Prince Harry’s audiobook is worth listening to, even if you’re sick of it

To put it mildly, there has been a lot of hype around Prince Harry’s memoir, Back Up. (Did any book have more?) That alone might put you off reading the book. Perhaps the most palatable way to enjoy the prince’s hustle and bustle and war stories is through his audiobook told, as Harry says – with apparent pride and a touch of defiance – “By me, I am the author.”

With haters posting audio clips to social media, it might feel like you’ve already heard the book — the infamous frostbite section on the youngsters, the surreal loser’s virginity behind a bar paragraph. But what you might not catch in these and other easily-mocked-out passages is the kind of appealing humility that lies behind them, in which the Prince shows himself to be both self-denying and self-aware. Reading his own book, the Duke of Sussex comes across as an ordinary man who hasn’t always been able to live up to the extraordinary demands of his life and his family – and he knows it. He is willing to discuss his own stupidest mistakes, and does so with remorse, humor that subsides on its own, and a mitigation of patent. He had wanted to tell his truth for a long time.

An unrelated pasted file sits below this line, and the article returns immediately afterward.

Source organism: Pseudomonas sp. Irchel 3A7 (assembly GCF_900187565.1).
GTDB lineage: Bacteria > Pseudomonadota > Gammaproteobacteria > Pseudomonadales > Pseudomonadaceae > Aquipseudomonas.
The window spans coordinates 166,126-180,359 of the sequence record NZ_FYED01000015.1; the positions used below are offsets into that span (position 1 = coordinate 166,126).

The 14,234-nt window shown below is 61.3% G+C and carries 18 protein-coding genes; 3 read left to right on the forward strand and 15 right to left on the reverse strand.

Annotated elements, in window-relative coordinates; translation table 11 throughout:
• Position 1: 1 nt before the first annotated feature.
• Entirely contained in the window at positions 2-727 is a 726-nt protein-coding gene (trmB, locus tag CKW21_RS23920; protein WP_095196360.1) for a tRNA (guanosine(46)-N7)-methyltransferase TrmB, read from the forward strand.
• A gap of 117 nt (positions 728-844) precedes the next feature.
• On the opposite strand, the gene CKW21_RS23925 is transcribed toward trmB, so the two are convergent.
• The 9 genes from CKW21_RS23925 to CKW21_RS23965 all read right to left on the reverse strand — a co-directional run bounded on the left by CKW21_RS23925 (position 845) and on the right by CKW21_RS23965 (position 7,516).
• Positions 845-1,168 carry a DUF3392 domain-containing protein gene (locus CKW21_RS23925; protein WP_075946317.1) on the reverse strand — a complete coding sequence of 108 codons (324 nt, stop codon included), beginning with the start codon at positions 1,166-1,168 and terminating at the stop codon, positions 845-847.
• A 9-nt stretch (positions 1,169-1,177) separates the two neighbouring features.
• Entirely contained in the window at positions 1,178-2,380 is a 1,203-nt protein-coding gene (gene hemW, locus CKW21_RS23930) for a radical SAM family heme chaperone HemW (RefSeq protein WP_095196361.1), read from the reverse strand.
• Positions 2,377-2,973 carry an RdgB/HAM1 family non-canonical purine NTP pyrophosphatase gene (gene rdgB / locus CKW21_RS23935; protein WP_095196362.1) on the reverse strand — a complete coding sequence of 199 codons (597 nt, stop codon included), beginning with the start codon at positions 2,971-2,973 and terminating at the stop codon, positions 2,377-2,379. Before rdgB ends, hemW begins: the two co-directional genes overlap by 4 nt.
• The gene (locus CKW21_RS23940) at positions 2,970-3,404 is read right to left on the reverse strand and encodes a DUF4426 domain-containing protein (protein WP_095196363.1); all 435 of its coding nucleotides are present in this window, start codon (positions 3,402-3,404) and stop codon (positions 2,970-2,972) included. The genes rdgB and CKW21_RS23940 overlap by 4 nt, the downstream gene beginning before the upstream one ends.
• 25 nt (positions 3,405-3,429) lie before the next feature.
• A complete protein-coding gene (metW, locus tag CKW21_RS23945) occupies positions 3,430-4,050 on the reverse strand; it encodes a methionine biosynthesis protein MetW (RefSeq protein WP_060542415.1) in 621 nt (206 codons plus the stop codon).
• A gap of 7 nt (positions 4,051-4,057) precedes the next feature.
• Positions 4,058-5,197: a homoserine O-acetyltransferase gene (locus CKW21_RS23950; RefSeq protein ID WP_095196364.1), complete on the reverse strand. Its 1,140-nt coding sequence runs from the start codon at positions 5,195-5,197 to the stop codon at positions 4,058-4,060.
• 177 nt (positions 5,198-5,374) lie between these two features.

From an early age, Harry has applied to him the basic rule of the monarchy, “The Family Motto”: Never Complain, Never Explain. Well, he had it. He now laments and explains in rich and righteous detail for 15 hours and 39 minutes. Finally, his side of the story.

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